City advised to spend nearly $1M more next year to improve sidewalk, bike route snow-clearing
Snow-clearing report also says intersections must be easier to navigate for people who use wheelchairs
Winnipeg has been advised to spend just under a million dollars more next year on snow-clearing to improve conditions on sidewalks and bike trails and make intersections more navigable for people who use wheelchairs or have visual impairments.
A long-awaited report into the clearing of snow from the city's active-transportation network recommends $933,000 in additional spending in 2019 to ensure higher-priority pedestrian and cycling routes are better connected after snowfalls.
That figure includes $98,000 in one-time spending on equipment and $834,000 every year, plus inflation, to clear snow more effectively from heavily used sidewalks and bike routes.
Winter snow-clearing on this network has been challenging, Winnipeg street-maintenance manager Cheryl Anderson wrote in the report, which comes before council's public works committee on May 1.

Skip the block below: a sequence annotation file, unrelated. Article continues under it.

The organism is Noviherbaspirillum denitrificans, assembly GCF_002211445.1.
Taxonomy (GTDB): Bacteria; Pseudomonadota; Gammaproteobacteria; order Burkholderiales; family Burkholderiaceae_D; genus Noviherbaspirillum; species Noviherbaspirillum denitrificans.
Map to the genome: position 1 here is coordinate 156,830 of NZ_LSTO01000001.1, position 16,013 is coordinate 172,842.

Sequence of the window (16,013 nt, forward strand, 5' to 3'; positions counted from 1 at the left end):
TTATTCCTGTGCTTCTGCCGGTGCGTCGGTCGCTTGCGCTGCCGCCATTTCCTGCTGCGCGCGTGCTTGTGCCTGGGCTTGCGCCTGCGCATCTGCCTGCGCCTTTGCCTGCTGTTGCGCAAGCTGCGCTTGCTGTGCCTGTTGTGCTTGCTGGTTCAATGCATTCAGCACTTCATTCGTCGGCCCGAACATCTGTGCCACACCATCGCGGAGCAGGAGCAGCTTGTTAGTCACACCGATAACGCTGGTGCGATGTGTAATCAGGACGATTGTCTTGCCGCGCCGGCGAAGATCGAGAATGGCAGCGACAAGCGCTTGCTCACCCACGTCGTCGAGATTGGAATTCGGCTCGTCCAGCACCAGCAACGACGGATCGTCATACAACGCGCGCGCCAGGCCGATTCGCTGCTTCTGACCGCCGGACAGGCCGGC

"Citizens find many of these new active transportation routes disconnected or not maintained," she wrote, adding routes that are priorities for people on foot or on bikes may not be the same as the priority roads used by cars and buses.
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Anderson also said the city must do more to help people who are visually impaired or use wheelchairs.
"More attention needs to be addressed when clearing sidewalks at intersections, timing the plowing [and] salting operations, with followup sidewalk and pathway clearing and care and maintenance," she said.
To make this happen, the public works department has drawn up a new list of high- and medium-priority routes for snow-clearing.